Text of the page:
Thursday, February 12, 2009
I pass by the equestrian statue of Ulysses S. Grant in Grant Square (where Bedford and Rodgers meet between Bergen and Dean) fairly frequently, and it never fails to draw my attention. It's almost the antithesis of a war memorial; Grant looks tired and bedraggled, wearing a grim, exhausted expression. Even if one stands too far away from it to see the general's face or features (as most do, since it sits amidst roaring traffic), the statue evokes slow sadness--the horse is barely moving, and Grant is leaning heavily forward in the saddle. A look at it suggests that the sculptor, William Ordway Partridge, was both a master and disinclined to produce a run-of-the-mill propagana piece.
I'm not the only one to have noticed this. In a NYSun article on the North Crown Heights Historic District, Francis Morrone writes: "The statue belongs to the same intensely naturalistic school as Henry Shrady's George Washington in Williamsburg's Continental Army Plaza. Partridge's statue shows a war-weary general, an image more deeply affecting than that of any peacockproud hero." It's a tribute particularly befitting Grant, a man with demons who understood the toll of war despite his success on the battlefield and who, at the end of his life, was intensely critical of those campaigns he saw as unjust, particularly the Mexican-American War. Morrone notes that the statue was erected in 1896 by the "august" Union League Club, a well-to-do Republican group. Original articles announcing the completion and unveilling in the NYTimes can be found here and here, informing us that the mayors of both New York and Brooklyn were present.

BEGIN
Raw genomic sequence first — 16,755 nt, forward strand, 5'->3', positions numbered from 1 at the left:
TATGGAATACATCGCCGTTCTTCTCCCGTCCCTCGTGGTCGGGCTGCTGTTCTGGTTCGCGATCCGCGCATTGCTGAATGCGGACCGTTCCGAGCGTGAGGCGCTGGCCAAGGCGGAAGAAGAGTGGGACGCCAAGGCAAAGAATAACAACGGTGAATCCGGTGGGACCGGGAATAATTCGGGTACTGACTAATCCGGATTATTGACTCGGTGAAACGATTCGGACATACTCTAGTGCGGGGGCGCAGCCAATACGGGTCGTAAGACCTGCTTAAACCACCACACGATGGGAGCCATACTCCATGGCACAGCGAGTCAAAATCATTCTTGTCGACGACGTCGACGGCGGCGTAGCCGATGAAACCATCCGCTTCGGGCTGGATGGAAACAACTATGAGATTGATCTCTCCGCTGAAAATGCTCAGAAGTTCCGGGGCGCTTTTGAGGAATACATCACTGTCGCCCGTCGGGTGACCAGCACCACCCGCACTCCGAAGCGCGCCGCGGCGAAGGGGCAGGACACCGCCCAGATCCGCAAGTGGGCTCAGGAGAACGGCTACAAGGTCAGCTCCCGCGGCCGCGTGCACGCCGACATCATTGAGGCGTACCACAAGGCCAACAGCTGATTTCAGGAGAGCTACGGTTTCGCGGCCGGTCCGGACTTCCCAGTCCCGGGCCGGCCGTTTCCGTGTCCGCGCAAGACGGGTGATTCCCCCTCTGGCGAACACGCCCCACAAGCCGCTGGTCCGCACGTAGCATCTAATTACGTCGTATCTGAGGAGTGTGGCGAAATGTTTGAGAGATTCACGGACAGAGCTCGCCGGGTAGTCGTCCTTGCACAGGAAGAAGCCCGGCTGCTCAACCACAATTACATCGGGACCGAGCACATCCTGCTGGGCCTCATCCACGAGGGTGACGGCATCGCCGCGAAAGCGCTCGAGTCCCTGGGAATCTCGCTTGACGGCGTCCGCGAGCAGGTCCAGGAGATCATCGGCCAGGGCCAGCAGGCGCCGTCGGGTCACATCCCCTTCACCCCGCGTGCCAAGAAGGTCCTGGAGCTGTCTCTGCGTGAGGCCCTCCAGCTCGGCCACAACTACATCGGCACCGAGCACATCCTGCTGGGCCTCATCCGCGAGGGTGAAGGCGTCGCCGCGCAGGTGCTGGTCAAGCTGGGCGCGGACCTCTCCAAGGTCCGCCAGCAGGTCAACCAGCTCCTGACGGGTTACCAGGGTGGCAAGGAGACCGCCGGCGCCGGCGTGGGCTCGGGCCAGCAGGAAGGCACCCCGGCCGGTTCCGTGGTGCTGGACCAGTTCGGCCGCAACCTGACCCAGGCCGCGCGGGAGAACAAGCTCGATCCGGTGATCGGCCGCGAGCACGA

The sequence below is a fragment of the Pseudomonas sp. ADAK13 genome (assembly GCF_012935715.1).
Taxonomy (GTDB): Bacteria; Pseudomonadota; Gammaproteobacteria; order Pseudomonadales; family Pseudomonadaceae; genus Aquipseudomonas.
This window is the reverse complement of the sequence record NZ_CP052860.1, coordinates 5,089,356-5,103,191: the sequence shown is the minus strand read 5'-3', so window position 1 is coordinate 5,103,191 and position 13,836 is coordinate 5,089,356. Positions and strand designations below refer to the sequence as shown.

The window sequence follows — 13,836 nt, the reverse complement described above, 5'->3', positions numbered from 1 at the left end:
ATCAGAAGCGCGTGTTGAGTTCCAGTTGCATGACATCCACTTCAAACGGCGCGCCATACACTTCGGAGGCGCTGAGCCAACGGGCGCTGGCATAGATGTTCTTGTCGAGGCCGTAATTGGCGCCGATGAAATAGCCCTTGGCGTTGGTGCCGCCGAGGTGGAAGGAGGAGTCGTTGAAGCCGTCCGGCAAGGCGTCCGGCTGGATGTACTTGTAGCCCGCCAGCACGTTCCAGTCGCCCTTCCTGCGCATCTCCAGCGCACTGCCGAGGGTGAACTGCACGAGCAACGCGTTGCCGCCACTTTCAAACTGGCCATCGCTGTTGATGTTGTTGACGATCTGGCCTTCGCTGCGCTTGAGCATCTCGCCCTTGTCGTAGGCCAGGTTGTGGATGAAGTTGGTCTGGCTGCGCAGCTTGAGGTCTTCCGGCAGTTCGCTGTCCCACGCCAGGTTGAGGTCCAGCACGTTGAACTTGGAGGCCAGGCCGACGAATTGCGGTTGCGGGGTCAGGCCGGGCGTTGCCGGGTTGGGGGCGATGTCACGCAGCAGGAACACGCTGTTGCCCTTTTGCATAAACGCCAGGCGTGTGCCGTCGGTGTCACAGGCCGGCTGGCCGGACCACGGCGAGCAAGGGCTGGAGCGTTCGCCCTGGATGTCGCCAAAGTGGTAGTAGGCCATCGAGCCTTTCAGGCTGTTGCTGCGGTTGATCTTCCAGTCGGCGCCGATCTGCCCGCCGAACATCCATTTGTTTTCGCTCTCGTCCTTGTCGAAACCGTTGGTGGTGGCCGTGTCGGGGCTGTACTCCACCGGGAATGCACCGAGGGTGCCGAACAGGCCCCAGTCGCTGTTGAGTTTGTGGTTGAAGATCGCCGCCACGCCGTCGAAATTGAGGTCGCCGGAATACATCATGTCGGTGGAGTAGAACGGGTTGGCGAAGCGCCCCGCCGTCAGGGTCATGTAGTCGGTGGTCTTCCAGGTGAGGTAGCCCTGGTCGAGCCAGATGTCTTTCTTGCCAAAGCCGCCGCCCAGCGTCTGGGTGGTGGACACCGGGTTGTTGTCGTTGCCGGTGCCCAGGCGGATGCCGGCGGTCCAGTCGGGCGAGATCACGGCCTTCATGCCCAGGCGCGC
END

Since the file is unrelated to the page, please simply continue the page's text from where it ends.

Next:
As for the sculptor, the Massachusetts-born W. O. Patridge spent time enough in New York city to grieve that the "automobile craze" was siphoning funding away from the arts (that cars could be considered substitute goods for commissioned works is a glimpse into the brief era of automobiles as luxury goods) and to call the Flatiron building "a disgrace to the city." A lion's share of his work graces the city's public spaces, including statues of Jefferson at the New York Historical Society and Columbia, and the "Peace Head" at the Met. Patridge died in NYC in 1930. His collected papers are held in Virgina at William and Mary.